What does "low-key" mean here?

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Kong:
I found this sentence from BBC news and it read:
Government officials confirmed that Zhao's funeral would reflect his membership of the party, but signalled that the ceremony would be far more *low-key* than the lavish events held in the past for top Communist Party officials.
Here I can understand the meaning of low-key, but I'd like to know an exact meaning of that word. It should have some meaning like "less than" or words to that effect.
The oringinal is here about Chinese former leader Zhao Ziyang: http://news.bbc.co.uk/2/hi/asia-pacific/4190673.stm

Kong
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Mike Lyle:
[nq:1]I found this sentence from BBC news and it read: Government officials confirmed that Zhao's funeral would reflect his membership ... meaning like "less than" or words to that effect. The oringinal is here about Chinese former leader Zhao Ziyang: http://news.bbc.co.uk/2/hi/asia-pacific/4190673.stm [/nq]
It's a bad expression originating from an imperfect understanding of musical terms. As I understand it, the use began with painters or photographers, who not unreasonably imagined bright light and colours as "high notes" and dim ones as "low notes". Slightly misusing the musical word "key", they expressed the contrast as "high-key" and "low-key". I think it's all right to use the expressions in the context of pictures; but for anything else it's a dead metaphor, a sort of cliché.
In general use, like your example, "low-key" means such things as "unostentatious", or "simple".
Mike.
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Donna Richoux:
[nq:1]I found this sentence from BBC news and it read: Government officials confirmed that Zhao's funeral would reflect his membership ... meaning like "less than" or words to that effect. The oringinal is here about Chinese former leader Zhao Ziyang: http://news.bbc.co.uk/2/hi/asia-pacific/4190673.stm [/nq]
It would have meant the same thing if they had written, "far less lavish than the events held in the past..."
Smaller, simpler.

Best - Donna Richoux
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Michael J Hardy:
[nq:1]It would have meant the same thing if they had written, "far less lavish than the events held in the past..." Smaller, simpler.[/nq]
But perhaps also it implies that there was far less publicity.

Mike Hardy
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Wesley Leggette:
[nq:2]It would have meant the same thing if they had written, "far less lavish than the events held in the past..." Smaller, simpler.[/nq]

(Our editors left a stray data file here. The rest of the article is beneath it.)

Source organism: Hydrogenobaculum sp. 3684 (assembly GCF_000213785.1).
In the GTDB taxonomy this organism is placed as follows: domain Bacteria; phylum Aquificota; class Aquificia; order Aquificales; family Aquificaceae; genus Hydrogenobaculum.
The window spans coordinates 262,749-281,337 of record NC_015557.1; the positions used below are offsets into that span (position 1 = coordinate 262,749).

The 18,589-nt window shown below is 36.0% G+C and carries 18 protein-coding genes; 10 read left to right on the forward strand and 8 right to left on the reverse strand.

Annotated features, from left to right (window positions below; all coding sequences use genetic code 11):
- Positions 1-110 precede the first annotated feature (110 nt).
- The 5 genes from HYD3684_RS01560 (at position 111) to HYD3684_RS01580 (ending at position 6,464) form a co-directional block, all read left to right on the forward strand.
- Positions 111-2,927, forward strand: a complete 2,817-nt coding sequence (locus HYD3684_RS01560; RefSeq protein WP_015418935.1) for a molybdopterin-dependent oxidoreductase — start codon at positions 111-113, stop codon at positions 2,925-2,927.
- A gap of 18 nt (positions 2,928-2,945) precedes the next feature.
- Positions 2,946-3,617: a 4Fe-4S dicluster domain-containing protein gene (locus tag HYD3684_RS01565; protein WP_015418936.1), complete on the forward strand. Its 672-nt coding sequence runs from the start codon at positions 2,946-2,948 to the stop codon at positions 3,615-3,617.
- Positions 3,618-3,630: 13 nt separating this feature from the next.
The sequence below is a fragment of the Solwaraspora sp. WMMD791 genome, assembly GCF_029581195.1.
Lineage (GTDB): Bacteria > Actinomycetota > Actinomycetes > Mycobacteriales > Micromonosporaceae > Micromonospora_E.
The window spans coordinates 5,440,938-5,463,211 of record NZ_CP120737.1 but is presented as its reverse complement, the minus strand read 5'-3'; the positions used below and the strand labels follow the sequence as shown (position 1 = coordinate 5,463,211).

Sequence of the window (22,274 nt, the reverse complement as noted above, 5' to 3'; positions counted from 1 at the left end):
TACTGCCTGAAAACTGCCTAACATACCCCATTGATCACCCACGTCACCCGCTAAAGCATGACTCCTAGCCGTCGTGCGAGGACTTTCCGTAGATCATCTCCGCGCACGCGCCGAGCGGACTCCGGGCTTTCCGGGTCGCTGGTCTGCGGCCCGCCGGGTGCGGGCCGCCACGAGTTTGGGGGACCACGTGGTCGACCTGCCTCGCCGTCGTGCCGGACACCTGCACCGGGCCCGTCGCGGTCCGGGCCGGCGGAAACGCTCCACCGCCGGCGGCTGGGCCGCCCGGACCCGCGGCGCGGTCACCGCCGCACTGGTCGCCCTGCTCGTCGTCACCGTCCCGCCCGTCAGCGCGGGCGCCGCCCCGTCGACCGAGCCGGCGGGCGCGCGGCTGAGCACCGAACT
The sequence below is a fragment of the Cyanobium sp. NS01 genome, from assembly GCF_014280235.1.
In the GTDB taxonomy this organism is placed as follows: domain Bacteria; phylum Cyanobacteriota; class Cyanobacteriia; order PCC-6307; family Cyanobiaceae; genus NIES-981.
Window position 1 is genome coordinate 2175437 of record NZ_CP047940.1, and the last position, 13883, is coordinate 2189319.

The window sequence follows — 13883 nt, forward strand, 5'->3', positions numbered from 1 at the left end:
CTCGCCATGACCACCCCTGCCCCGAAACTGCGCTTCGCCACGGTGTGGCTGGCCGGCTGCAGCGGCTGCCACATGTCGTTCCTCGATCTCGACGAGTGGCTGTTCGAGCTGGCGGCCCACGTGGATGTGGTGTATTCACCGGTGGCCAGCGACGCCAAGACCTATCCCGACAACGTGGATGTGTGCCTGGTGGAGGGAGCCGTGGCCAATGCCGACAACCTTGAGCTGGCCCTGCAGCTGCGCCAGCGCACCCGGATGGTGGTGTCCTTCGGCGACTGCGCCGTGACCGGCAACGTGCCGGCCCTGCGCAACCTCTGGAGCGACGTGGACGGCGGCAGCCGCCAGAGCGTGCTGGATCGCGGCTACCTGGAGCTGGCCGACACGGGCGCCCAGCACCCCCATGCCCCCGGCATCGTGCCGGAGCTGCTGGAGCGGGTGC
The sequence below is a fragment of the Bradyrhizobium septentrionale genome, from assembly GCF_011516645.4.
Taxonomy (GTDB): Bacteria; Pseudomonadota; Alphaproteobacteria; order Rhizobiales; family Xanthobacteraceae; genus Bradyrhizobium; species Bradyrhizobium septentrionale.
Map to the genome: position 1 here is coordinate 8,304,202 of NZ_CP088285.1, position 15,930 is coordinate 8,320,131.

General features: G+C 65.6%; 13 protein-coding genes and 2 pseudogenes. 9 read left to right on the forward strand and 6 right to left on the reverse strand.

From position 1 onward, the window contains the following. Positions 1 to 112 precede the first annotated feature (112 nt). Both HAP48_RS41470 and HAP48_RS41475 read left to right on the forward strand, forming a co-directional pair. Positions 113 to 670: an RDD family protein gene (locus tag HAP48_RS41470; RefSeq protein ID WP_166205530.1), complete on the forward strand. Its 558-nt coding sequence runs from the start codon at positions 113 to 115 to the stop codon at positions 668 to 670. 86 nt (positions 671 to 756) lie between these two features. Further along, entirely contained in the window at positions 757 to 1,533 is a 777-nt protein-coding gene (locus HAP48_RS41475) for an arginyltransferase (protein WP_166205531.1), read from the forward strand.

[nq:1]But perhaps also it implies that there was far less publicity. Mike Hardy[/nq]
That's definitely what it implies here because since he was a disenter, the party doesn't want to draw attention to him. They don't what people to really celebrate it too much. So it definitely means "small, private, unpublicized".
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Mark Brader:
Mike Lyle:
[nq:1]It's a bad expression originating from an imperfect understanding of musical terms. As I understand it, the use began with ... dim ones as "low notes". Slightly misusing the musical word "key", they expressed the contrast as "high-key" and "low-key". ...[/nq]
I don't think you need to read it as a misunderstanding of musical terminology. "Key" may be a musical metaphor, but "high" and "low" just refer directly to the intensity of the light.

Confusing the issue is that, when arranging lighting in studio, the "key light" is the primary one on the subject. Here "key" is nothing to do with music, but is the adjective meaning "important". But in low-key, while the key light may be dimmed, the other* lights are dimmed *more, so you can still see the subject but the background tends to be in shadows.

Mark Brader > "We may take pride in observing that there is Toronto > not a single film showing in London today which (Email Removed) > deals with one of the burning issues of the day."
[nq:1] Lord Tyrell, British film censors' chief, 1937[/nq]
My text in this article is in the public domain.
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Donna Richoux:
[nq:1]Mike Lyle:[/nq]
[nq:2]It's a bad expression originating from an imperfect understanding of ... "key", they expressed the contrast as "high-key" and "low-key". ...[/nq]
[nq:1]I don't think you need to read it as a misunderstanding of musical terminology. "Key" may be a musical metaphor, but "high" and "low" just refer directly to the intensity of the light.[/nq]
I think it's simpler than all of that. When you tighten a string on a a piano or a harp, you use a key, a little metal gizmo. (For guitars, violins, etc, it's the built-in peg). The tighter the string literally, the more tension the higher the pitch. Something that is "all keyed up" is under a high level of tension. Something that is "low-key" is low stress, low tension, slacker.
Notice the first definition at M-W.com is musical:

Main Entry: low-key
Variant(s): also low-keyed \-kd\
Function: adjective
Date: 1907

1 : having or producing dark tones only with little contrast
2 : of low intensity : RESTRAINED

Best Donna Richoux
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Mark Brader:
[nq:1]I think it's simpler than all of that. When you tighten a string on a a piano or a harp, ... etc, it's the built-in peg). The tighter the string literally, the more tension the higher the pitch. ...[/nq]
Ah, interesting point. On the other hand, "low-key" in the sense we've been talking about relates to emphasis, not tension per se, which fits more with the explanation I gave. I think this needs some professional sorting-out!

Mark Brader > "People tend to assume that things they don't know Toronto > about are either safe or dangerous or useless, (Email Removed) > depending on their prejudices." Tim Freeman
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